David Downing is a master of establishing a keen sense of time and place. Even though I've never been to Berlin, much less anywhere in the winter of 1945, on every page of this novel I was awash in the crumbled ruins of Hitler's wrath. Strange choice of word, "wrath" - especially when used to characterize the Führer's dream of a utopian Germany? Well, there you are. That is Downing's voice, translated through protagonist John Russell. It's a voice that leaves me feeling as though the national leaders who engaged in World War II cared less about the safety and sanctity of people's lives than they did about the advancement of their cause. That Hitler might have preferred total destruction of the nation over sharing the country with non-Aryans becomes a logical conclusion one might draw here.
Because of Hitler's despicable actions and the subsequent involvement of so many countries in the war, Downing's main characters, Anglo-American journalist Russell (who lived in Germany before the war, has an adult son with his ex-German wife, and has spent most of the war years in Germany) and his German actress girlfriend Effi Koenen, find their lives upended. Whether through happenstance, self-and-family-preservation or some cockeyed combination of the two, Russell turns his journalist credibility to espionage. Lehrter Station is not a modern day Bourne-style shoot 'em up espionage - nor have any of Downing's previous novels ever been. No. Downing's style is less James Bond, more James and the Giant Peach in the measure of Russell's quiet resourcefulness as he encounters a series of potentially lose-lose situations.
As a protagonist, Russell combines all the cynicism of his journalistic background with his life as a former World War I soldier bearing witness to the havoc World War II has wreaked. And so this also becomes a kind of clean-up as Russell reconnects with a number of the people he encountered in the previous books, including his beloved Effi and his Russian nemesis, Yevgeny Shchepkin. However, Europe appears beyond clean up, beyond any kind of repair at all with the British, the French, the Americans and Russians all vying for the spoils. The image of circling vultures, while not used by Downing, is more than fitting for the scene he portrays.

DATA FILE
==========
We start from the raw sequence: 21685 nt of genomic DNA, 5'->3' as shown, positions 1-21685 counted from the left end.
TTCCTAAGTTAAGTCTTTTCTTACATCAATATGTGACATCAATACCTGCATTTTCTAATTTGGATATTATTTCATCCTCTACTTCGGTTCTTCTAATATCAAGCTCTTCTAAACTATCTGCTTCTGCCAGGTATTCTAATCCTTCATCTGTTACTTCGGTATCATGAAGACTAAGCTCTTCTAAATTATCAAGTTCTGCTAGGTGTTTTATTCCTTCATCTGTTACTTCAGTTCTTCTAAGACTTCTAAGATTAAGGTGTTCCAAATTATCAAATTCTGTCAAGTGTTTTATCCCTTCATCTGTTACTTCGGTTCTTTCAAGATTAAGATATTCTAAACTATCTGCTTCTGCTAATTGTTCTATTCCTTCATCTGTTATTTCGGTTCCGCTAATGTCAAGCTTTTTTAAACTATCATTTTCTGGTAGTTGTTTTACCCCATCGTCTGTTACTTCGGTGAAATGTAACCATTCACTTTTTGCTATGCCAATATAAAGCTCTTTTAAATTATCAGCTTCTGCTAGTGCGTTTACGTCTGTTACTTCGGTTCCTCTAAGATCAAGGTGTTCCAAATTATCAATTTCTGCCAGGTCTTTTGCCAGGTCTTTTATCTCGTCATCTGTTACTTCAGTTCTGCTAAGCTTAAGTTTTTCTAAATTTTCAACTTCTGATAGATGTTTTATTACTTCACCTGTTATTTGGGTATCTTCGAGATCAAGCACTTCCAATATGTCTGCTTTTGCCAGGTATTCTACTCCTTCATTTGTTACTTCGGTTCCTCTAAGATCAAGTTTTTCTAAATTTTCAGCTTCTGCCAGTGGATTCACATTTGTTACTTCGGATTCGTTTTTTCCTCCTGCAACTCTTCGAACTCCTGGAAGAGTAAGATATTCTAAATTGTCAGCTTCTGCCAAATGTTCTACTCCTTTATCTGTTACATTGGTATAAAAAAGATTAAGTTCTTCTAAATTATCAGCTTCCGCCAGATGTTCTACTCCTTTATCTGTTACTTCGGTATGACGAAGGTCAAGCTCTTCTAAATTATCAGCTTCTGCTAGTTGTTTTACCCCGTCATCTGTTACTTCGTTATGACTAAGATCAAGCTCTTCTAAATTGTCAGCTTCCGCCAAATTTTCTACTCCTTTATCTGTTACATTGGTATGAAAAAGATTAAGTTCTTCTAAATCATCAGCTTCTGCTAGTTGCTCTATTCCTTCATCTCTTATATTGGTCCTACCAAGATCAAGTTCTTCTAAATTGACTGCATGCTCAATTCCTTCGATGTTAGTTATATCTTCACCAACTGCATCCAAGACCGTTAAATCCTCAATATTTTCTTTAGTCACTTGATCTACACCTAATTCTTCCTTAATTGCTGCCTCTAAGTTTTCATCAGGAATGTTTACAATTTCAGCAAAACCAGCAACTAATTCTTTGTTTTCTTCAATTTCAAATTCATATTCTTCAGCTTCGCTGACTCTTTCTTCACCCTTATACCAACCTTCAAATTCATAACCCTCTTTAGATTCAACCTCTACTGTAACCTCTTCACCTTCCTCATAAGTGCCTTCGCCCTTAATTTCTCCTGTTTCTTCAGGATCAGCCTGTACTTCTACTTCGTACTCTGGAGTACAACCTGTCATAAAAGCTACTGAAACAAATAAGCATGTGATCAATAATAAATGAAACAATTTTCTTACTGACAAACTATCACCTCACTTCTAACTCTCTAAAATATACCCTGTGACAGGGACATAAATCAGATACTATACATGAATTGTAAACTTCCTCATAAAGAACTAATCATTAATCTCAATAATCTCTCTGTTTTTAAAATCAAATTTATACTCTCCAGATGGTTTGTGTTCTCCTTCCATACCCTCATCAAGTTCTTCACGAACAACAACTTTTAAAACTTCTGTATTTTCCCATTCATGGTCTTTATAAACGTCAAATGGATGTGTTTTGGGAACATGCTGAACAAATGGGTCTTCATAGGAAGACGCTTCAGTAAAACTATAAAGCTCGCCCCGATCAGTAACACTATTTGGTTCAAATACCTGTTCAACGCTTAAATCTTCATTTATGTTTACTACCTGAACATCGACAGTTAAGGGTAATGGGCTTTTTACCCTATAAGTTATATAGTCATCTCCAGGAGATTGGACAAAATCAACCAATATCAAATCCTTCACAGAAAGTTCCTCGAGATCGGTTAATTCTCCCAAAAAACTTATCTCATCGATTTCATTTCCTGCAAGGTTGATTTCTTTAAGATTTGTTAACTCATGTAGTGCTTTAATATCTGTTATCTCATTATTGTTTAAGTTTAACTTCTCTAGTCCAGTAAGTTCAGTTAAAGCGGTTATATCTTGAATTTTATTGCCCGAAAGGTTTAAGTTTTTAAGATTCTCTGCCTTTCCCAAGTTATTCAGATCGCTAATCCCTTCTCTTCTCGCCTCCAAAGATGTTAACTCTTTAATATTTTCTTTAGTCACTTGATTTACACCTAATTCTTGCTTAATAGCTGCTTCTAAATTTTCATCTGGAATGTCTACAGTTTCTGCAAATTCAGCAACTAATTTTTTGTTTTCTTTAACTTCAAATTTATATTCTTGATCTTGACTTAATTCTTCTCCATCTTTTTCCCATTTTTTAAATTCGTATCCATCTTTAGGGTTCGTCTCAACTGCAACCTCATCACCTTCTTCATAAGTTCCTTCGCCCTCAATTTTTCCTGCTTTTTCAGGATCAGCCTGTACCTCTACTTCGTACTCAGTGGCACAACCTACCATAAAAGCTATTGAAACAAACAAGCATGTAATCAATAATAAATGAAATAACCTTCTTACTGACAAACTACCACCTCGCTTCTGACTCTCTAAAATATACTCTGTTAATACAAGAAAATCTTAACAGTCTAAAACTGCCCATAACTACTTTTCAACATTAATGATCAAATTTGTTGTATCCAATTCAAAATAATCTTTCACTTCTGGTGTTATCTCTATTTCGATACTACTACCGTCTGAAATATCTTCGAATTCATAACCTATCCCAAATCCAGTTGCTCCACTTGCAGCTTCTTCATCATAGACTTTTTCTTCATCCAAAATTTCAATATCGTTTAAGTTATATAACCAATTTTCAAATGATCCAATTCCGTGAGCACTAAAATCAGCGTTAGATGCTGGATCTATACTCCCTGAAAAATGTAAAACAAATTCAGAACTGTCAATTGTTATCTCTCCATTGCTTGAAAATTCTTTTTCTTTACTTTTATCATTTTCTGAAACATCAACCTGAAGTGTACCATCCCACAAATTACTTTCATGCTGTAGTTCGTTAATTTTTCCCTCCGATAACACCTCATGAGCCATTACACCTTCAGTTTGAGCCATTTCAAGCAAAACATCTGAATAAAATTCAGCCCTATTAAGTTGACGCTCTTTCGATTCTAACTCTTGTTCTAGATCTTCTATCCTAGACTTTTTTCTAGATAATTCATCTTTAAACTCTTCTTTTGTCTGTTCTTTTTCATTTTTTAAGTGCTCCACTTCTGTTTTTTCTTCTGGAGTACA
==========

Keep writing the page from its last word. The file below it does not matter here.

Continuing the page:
Russell laments, "Who would have thought that peace would prove more difficult than the war? The diminished danger of imminent death was certainly to be welcomed, but what else had peace brought in its train? Chaos, hunger, and corrupted ideals. Ivan the Rapist and GI Joe the Profiteer."
This is not a heartening look at post-war Europe by any means. Nor is it a reassuring view of war, period. And at times characterization and plot take a back seat to setting the scene of the abject devastation of people's lives, friends, family and homes. So, has Downing written a novel or an anti-war polemic? Maybe it is a little of each. For many of us, recent wars have waged nearly invisible damage on our everyday lives; perhaps Downing's work is intended to deliver the feel if not the reality close to mind. He succeeds.
This is the fifth in the John Russell series that opened in Berlin in 1939. Goodness knows there was enough political turmoil in the post-war years to provide ample grist for Russell's cynical bully pulpit. I'll be waiting for more.
About the Series
This review was originally published in May 2012, and has been updated for the March 2013 paperback release. Click here to go to this issue.
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